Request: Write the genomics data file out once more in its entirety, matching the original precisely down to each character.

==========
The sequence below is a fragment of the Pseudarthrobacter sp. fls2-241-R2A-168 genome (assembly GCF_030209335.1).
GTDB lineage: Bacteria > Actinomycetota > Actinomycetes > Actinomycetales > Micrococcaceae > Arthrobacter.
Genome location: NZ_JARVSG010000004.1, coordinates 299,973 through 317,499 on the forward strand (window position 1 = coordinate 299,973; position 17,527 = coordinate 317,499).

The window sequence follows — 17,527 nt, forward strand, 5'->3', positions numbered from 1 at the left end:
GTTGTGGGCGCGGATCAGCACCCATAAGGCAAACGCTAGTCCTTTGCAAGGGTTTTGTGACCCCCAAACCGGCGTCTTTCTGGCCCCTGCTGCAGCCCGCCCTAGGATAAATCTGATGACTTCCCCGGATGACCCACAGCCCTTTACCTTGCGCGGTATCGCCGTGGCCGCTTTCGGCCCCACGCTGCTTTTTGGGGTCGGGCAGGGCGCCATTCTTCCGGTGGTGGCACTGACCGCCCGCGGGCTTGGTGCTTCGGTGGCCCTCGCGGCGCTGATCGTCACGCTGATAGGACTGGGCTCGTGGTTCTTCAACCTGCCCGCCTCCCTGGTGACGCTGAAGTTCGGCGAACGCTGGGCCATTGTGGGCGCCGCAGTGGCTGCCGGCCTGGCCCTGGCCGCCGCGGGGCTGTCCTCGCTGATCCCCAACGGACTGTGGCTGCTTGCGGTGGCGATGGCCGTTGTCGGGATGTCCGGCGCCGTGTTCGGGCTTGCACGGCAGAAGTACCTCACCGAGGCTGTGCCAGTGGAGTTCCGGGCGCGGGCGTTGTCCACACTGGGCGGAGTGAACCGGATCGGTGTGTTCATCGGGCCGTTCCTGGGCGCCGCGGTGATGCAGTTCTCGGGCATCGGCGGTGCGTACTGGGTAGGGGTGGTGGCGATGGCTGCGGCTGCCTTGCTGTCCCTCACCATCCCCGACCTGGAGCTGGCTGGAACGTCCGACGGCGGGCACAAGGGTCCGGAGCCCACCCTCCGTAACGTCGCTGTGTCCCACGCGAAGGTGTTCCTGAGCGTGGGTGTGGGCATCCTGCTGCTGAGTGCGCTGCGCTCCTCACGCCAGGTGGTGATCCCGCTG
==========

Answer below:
The sequence below is a fragment of the Pseudarthrobacter sp. fls2-241-R2A-168 genome (assembly GCF_030209335.1).
GTDB lineage: Bacteria > Actinomycetota > Actinomycetes > Actinomycetales > Micrococcaceae > Arthrobacter.
Genome location: NZ_JARVSG010000004.1, coordinates 299,973 through 317,499 on the forward strand (window position 1 = coordinate 299,973; position 17,527 = coordinate 317,499).

The window sequence follows — 17,527 nt, forward strand, 5'->3', positions numbered from 1 at the left end:
GTTGTGGGCGCGGATCAGCACCCATAAGGCAAACGCTAGTCCTTTGCAAGGGTTTTGTGACCCCCAAACCGGCGTCTTTCTGGCCCCTGCTGCAGCCCGCCCTAGGATAAATCTGATGACTTCCCCGGATGACCCACAGCCCTTTACCTTGCGCGGTATCGCCGTGGCCGCTTTCGGCCCCACGCTGCTTTTTGGGGTCGGGCAGGGCGCCATTCTTCCGGTGGTGGCACTGACCGCCCGCGGGCTTGGTGCTTCGGTGGCCCTCGCGGCGCTGATCGTCACGCTGATAGGACTGGGCTCGTGGTTCTTCAACCTGCCCGCCTCCCTGGTGACGCTGAAGTTCGGCGAACGCTGGGCCATTGTGGGCGCCGCAGTGGCTGCCGGCCTGGCCCTGGCCGCCGCGGGGCTGTCCTCGCTGATCCCCAACGGACTGTGGCTGCTTGCGGTGGCGATGGCCGTTGTCGGGATGTCCGGCGCCGTGTTCGGGCTTGCACGGCAGAAGTACCTCACCGAGGCTGTGCCAGTGGAGTTCCGGGCGCGGGCGTTGTCCACACTGGGCGGAGTGAACCGGATCGGTGTGTTCATCGGGCCGTTCCTGGGCGCCGCGGTGATGCAGTTCTCGGGCATCGGCGGTGCGTACTGGGTAGGGGTGGTGGCGATGGCTGCGGCTGCCTTGCTGTCCCTCACCATCCCCGACCTGGAGCTGGCTGGAACGTCCGACGGCGGGCACAAGGGTCCGGAGCCCACCCTCCGTAACGTCGCTGTGTCCCACGCGAAGGTGTTCCTGAGCGTGGGTGTGGGCATCCTGCTGCTGAGTGCGCTGCGCTCCTCACGCCAGGTGGTGATCCCGCTG